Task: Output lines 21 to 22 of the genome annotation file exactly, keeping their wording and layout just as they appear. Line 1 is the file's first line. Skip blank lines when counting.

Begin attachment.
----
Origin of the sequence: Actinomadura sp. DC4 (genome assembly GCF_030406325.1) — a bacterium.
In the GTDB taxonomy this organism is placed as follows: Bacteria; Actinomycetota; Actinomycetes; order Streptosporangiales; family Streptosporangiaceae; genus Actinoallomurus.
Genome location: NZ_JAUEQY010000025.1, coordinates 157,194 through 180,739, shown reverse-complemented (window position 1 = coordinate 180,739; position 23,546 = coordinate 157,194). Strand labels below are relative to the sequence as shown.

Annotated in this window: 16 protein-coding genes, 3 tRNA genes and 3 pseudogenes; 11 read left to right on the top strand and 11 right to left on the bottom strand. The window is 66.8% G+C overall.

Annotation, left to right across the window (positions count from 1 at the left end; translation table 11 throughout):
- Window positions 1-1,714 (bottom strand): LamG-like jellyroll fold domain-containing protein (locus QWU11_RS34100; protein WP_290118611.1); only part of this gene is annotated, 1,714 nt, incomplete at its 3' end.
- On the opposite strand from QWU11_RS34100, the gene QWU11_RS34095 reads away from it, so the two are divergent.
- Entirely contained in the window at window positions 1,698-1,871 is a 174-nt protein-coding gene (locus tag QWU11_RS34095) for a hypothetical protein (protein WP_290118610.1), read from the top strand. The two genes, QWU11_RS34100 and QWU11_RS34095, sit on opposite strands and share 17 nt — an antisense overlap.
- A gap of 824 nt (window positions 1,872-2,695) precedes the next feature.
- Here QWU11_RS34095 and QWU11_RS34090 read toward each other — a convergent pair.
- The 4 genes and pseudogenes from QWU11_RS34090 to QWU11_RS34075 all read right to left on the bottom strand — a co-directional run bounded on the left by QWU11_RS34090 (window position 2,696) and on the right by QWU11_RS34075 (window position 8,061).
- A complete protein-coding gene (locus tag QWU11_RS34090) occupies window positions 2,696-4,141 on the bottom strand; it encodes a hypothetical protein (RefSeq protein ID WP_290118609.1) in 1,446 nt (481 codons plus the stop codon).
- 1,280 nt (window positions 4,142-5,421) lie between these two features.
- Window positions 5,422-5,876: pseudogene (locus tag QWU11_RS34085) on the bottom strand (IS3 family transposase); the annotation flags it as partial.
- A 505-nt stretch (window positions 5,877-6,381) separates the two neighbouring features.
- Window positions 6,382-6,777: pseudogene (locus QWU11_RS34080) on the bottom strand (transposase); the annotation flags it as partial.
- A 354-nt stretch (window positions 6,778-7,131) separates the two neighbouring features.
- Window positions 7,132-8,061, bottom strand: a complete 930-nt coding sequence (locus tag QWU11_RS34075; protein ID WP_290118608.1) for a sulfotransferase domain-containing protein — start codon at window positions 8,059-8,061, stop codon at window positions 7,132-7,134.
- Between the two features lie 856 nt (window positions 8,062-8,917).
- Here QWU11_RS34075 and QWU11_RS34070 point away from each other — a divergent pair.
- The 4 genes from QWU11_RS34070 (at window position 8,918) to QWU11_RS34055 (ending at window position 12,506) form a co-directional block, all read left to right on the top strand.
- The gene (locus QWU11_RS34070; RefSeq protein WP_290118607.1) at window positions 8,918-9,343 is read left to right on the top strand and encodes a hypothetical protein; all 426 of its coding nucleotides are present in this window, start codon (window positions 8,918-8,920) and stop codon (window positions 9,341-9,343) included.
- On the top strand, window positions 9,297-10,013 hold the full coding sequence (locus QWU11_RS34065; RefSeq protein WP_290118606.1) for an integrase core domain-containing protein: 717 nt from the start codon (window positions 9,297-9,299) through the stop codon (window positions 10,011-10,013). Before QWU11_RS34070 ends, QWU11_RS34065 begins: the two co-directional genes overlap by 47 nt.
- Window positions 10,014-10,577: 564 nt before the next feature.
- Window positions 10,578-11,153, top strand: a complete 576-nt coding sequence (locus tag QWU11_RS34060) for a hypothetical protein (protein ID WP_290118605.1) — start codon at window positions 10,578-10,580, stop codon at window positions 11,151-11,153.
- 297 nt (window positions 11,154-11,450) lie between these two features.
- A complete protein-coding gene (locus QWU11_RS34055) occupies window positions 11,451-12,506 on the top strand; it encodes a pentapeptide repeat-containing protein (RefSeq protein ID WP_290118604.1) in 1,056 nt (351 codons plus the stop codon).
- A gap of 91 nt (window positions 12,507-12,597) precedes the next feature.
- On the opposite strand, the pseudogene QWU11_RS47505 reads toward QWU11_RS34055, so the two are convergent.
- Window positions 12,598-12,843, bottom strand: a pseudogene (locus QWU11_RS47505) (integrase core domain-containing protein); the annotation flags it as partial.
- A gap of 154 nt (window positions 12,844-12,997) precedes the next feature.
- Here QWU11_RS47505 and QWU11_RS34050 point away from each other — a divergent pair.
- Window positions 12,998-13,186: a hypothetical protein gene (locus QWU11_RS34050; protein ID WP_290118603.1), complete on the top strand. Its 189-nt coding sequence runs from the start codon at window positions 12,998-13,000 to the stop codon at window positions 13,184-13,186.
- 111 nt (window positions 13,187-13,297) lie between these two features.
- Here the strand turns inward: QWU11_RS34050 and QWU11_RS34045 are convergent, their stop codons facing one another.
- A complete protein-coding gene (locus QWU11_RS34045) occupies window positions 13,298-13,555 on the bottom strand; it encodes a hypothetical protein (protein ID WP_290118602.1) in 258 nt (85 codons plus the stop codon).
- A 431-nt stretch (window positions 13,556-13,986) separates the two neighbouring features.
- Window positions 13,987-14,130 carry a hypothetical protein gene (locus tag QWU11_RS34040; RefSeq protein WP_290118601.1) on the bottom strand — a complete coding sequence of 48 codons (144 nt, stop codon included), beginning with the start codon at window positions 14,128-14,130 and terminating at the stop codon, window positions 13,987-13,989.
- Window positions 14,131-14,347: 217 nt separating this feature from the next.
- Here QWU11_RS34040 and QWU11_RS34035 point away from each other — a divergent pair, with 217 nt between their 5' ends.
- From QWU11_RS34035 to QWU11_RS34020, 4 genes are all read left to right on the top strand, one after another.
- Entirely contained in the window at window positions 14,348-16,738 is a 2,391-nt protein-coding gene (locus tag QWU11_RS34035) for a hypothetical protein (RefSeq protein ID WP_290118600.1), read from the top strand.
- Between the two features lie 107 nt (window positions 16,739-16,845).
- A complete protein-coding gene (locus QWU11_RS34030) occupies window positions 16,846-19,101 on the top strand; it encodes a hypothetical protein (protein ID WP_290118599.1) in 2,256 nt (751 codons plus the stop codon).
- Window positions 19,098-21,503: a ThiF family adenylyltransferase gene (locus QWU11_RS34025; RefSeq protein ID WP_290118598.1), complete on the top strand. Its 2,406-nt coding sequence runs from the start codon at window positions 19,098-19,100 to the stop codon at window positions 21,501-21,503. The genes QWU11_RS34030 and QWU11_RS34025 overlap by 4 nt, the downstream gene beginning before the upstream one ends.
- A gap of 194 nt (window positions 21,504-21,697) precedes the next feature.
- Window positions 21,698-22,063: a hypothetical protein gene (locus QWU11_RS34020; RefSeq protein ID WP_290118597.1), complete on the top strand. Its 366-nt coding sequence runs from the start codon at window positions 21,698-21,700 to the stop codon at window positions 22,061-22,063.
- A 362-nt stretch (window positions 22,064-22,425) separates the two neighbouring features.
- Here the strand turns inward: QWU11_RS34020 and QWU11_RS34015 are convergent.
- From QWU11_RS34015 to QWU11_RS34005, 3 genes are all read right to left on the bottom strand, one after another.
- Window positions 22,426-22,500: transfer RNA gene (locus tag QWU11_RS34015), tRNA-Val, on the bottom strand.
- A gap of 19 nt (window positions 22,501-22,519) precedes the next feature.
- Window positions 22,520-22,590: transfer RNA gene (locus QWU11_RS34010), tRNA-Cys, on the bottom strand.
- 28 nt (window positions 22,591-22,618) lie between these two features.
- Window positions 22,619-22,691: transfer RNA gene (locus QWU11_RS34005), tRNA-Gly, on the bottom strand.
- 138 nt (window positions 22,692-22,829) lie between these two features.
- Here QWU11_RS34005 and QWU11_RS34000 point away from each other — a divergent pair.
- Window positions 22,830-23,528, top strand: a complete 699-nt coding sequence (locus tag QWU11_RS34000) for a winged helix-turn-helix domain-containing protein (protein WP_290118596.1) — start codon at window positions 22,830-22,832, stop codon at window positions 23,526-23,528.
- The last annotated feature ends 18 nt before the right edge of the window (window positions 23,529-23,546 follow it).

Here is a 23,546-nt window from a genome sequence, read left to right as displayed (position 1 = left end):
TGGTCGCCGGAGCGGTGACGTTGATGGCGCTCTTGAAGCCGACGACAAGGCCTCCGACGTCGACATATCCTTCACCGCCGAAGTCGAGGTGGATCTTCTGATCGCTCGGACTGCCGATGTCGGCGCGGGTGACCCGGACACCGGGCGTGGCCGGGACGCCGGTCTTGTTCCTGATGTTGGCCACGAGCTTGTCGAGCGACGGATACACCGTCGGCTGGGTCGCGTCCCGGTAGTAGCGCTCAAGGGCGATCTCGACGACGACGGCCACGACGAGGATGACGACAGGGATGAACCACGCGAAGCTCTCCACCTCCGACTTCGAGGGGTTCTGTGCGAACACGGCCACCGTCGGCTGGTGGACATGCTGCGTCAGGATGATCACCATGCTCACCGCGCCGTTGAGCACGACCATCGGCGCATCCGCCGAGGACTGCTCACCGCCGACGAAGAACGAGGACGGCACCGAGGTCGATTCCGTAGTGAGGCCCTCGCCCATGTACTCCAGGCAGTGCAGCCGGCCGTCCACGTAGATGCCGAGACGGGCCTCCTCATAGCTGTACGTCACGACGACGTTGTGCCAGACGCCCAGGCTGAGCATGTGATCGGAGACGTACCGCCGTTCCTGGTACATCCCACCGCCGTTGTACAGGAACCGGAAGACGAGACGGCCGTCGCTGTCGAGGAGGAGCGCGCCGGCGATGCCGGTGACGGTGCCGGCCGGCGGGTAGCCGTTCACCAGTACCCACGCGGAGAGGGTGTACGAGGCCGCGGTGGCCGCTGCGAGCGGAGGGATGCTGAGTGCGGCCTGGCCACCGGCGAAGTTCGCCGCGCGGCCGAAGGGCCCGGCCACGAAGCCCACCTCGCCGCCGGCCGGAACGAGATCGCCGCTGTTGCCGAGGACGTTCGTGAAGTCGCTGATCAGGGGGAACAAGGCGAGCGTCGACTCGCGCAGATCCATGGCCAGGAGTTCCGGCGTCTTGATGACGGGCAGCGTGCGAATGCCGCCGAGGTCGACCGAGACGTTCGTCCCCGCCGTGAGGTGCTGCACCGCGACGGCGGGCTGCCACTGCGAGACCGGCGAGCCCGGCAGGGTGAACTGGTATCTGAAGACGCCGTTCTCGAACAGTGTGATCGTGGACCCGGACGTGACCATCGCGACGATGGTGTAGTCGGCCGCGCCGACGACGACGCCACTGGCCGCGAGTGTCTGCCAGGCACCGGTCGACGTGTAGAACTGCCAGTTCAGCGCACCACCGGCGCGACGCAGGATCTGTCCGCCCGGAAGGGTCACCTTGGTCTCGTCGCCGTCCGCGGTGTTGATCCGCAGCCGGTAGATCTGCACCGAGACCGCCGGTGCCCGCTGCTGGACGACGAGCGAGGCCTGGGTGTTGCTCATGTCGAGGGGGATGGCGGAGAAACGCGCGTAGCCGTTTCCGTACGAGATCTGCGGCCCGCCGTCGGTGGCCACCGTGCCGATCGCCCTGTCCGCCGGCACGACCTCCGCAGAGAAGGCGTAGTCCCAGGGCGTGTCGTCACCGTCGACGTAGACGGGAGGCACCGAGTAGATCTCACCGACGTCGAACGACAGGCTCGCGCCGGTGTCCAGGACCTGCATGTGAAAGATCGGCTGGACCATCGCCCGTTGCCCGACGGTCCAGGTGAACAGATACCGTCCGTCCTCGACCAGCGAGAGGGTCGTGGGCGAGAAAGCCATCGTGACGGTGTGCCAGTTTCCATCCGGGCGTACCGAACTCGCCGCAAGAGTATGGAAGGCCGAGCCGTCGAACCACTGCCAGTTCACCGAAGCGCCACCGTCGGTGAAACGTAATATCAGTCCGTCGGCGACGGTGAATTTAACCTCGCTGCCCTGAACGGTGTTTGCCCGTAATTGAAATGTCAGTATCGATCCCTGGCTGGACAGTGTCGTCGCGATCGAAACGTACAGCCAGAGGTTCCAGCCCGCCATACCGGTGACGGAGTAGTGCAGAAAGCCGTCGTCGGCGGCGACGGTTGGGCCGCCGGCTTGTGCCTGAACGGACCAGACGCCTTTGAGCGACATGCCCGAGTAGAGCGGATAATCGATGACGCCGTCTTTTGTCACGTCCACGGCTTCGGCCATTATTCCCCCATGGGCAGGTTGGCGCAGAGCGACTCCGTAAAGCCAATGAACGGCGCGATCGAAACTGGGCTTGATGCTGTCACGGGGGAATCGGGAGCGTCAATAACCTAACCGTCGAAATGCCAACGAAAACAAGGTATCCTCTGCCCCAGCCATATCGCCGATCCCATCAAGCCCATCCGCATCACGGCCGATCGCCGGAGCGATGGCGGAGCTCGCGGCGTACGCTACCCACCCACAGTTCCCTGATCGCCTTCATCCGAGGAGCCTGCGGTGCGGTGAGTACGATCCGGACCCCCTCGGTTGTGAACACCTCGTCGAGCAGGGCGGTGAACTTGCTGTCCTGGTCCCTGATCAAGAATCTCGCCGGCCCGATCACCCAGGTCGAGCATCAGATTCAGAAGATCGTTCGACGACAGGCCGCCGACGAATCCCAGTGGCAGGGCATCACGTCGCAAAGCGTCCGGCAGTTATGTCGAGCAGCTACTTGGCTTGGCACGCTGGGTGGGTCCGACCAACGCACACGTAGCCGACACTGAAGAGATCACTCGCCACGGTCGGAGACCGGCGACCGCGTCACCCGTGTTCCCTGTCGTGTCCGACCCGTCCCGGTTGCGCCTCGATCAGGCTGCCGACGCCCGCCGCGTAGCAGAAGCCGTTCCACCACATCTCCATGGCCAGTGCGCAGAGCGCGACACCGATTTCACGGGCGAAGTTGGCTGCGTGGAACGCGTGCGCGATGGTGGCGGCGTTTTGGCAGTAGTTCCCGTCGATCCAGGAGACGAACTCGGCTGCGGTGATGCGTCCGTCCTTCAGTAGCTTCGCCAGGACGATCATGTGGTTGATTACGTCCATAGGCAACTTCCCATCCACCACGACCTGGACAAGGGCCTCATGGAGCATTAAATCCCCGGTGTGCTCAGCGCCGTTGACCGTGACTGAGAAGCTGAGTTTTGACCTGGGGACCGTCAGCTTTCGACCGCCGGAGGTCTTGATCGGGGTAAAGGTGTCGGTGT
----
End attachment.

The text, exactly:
- The 4 genes from QWU11_RS34070 (at window position 8,918) to QWU11_RS34055 (ending at window position 12,506) form a co-directional block, all read left to right on the top strand.
- The gene (locus QWU11_RS34070; RefSeq protein WP_290118607.1) at window positions 8,918-9,343 is read left to right on the top strand and encodes a hypothetical protein; all 426 of its coding nucleotides are present in this window, start codon (window positions 8,918-8,920) and stop codon (window positions 9,341-9,343) included.